The Business of Processing Seeds (Capital Press)

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The Business of Processing Seeds (Capital Press)

Pictured above: Brandt Hayden; left, pulls seed out of Oregon Seed Cleaning’s processor in Brooks to check the machine’s performance with Dwayne Hayden, president of West Coast Seed Mill Supply. The company works with 25 to 30 American seed-processing manufacturers to help growers and other customers clean, sort and size hundreds of products.

This article first appeared in the Capital Press.

February 19, 2004

By JAN JACKSON
Freelance Writer

SALEM – Since his boyhood days on a northeastern Montana’s wheat and sugar beet farm, Dwayne Hayden has been at home with seeds. Today, Hayden is still at home with seeds but as presi­dent of West Coast Seed Mill Sup­ply.

At West Coast Seed Mill, Hay­den works with 25 to 30 Ameri­can seed processing equipment manufacturers to make sure he has a supplier that can handle any seed need a grower might come up with.

“Most of our suppliers have test labs that can help growers solve whatever problem they need to solve,” Hayden said. “Since everything that comes out of a field has to be cleaned and/or sort­ed, we first visit the grower and from there can help him find the best way to do it. Everything needs sized or shaped by length, width and weight. It’s a challenge for us to find the best way to do it.”

The list of seed and non-seed items the Haydens are called on to help with is long. It includes every kind of grasses, flowers, veg­etables and grain. It includes pow­dered onions, garlic, spices, cof­fee beans and nuts. There are also lavender, meadowfoam and mint or peas, beans and pumpkin seeds.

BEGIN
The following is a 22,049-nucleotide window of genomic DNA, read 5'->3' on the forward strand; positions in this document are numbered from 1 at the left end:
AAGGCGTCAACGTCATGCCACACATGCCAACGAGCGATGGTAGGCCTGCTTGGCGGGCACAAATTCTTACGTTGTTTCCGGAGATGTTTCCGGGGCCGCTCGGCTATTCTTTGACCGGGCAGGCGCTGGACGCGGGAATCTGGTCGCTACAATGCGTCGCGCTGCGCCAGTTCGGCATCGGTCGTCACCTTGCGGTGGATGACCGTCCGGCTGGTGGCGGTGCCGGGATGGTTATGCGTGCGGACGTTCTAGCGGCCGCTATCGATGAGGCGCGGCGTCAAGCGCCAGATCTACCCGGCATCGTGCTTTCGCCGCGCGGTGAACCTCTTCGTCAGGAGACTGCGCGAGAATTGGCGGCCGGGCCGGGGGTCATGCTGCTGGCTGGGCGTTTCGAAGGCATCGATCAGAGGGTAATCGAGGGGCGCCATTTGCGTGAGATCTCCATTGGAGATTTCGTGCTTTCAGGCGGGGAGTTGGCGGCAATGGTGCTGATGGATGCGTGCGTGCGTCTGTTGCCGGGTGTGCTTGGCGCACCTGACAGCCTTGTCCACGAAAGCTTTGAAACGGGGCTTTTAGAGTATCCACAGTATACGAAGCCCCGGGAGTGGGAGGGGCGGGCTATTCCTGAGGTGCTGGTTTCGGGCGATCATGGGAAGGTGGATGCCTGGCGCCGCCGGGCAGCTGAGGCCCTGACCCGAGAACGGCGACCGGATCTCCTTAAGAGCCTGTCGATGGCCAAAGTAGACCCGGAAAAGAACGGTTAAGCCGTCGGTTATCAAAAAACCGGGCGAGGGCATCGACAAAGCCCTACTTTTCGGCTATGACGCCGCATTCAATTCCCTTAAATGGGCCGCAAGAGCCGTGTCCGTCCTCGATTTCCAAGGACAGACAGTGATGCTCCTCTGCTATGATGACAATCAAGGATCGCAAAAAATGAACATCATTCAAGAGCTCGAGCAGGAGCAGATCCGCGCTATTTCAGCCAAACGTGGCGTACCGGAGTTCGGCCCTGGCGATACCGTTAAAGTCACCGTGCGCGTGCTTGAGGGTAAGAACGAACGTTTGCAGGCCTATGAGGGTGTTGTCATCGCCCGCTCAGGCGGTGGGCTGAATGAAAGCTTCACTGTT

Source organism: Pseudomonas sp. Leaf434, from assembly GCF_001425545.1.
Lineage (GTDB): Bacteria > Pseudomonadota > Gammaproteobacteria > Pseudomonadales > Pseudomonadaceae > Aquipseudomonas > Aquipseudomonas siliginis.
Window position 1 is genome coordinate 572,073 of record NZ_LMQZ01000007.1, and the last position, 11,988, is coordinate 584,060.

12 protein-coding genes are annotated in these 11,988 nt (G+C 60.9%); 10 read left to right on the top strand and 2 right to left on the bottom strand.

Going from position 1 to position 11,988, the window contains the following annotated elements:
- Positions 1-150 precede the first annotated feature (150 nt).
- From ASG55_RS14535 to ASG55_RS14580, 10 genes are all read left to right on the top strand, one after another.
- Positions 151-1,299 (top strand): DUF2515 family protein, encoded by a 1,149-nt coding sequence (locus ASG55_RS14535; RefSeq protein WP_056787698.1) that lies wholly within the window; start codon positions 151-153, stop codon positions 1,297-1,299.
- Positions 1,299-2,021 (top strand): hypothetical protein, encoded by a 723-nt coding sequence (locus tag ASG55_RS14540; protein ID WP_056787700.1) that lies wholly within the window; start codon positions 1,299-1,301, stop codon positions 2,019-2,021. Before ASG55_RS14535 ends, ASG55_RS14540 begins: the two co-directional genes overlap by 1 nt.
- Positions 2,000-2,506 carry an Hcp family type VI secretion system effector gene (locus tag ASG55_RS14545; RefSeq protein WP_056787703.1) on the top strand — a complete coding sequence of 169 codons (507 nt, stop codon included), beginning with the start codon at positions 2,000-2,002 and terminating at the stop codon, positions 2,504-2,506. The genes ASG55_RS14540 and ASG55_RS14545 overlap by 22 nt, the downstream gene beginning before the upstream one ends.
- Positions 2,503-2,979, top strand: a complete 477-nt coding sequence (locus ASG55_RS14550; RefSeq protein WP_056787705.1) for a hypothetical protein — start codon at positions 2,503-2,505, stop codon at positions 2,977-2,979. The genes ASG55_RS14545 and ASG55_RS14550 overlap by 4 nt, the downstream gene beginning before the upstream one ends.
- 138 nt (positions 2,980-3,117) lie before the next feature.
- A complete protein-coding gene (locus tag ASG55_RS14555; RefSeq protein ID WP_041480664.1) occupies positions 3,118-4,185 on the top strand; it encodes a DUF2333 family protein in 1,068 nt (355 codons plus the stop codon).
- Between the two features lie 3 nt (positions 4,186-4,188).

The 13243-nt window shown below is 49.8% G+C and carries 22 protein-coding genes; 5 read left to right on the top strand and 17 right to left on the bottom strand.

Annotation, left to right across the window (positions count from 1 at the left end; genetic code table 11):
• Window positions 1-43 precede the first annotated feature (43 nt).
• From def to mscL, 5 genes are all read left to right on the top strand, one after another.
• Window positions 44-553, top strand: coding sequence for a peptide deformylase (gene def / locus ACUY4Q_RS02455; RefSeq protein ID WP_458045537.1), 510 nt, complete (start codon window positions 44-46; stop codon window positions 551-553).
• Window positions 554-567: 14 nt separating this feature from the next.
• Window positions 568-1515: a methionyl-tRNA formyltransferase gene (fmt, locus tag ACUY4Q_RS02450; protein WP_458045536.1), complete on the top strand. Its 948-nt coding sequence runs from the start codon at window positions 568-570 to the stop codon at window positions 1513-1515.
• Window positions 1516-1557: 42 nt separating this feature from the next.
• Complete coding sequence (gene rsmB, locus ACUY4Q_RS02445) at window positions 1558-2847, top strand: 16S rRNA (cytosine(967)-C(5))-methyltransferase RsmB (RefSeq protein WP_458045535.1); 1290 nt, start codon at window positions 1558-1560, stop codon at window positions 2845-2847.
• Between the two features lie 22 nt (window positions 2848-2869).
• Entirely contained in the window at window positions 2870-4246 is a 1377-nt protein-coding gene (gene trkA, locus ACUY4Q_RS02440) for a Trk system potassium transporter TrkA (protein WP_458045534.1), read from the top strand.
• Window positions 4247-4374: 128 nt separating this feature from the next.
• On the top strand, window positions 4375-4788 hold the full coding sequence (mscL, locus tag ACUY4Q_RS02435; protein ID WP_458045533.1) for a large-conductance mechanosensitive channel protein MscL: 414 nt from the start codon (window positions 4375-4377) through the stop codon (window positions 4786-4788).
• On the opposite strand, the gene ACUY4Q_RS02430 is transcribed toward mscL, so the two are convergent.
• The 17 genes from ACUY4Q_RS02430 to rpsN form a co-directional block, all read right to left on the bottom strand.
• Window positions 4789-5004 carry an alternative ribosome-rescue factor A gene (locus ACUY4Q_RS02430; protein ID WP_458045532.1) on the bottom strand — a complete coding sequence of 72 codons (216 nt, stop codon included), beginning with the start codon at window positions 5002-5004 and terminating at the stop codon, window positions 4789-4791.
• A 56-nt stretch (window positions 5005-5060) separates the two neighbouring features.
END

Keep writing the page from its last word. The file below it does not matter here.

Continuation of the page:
“Ninety-five percent of our busi­ness deals with things like peas, wheat, vegetable, flowers, grass seed and the like,” Hayden said. “But the other 5 percent of our business deals with things like recycled rubber and plastic, cat litter, dog food, potato chips, cook­ies and candies. We never know what we are going to be asked to help someone solve.”

Hayden moved to the North­west in 1988 in search for a warmer place to live.

“I managed several ag busi­nesses in northeastern Montana up near the North Dakota border until I decided to move where the winters weren’t so cold,” Hayden said. “I still have to go there to meet with customers but at least I get to come home. I call on grow­ers in Western Montana and Wyoming, Northern Utah, Neva­da, Idaho, Washington and Ore­gon.

“My son Brandt works with me now and he is taking on clients of his own and is doing well at it,” Hay­den continued. “We have been working with one of our suppli­ers and helped them develop a machine specifically for grass seed, which will be a boom to grass seed growers. Brandt is opening a new seed cleaning plant right now.”

Brandt Hayden, who shares his dad’s enthusiasm for solving all problems of feed and seed pro­cessing, is a former college baseball player with a business and economics degree. The company occupies a farmhouse that has both office and shop space.

“When I started in the sales business in 1988, I was given a map and turned loose,” Hayden said. “Today I have sales representatives in Idaho Falls and Junction City, my daughter Mer­rissa goes to college and works part time in the office and Brandt is now part of the company.

“Brandt has been going out on sales calls with me since he was 10 years old. He has a good back­ground in engineering, the en­thusiasm to solve all matters of feed, and of course now he has his own map.”